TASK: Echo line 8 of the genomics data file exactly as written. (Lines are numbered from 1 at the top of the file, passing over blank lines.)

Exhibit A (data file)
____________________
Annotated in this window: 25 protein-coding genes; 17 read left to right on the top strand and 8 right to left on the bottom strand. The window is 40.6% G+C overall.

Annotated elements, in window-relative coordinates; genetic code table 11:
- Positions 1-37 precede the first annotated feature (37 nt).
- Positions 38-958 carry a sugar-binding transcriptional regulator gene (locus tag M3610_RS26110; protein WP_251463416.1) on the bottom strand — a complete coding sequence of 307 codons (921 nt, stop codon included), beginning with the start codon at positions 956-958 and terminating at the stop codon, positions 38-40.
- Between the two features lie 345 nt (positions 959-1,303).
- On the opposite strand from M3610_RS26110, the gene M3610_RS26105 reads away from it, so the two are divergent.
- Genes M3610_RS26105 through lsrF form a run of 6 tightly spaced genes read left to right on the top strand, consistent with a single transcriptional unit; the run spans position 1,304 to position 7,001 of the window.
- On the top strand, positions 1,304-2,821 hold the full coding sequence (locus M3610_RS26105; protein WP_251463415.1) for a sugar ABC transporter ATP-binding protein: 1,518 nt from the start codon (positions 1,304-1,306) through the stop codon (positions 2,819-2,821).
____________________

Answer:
- On the top strand, positions 1,304-2,821 hold the full coding sequence (locus M3610_RS26105; protein WP_251463415.1) for a sugar ABC transporter ATP-binding protein: 1,518 nt from the start codon (positions 1,304-1,306) through the stop codon (positions 2,819-2,821).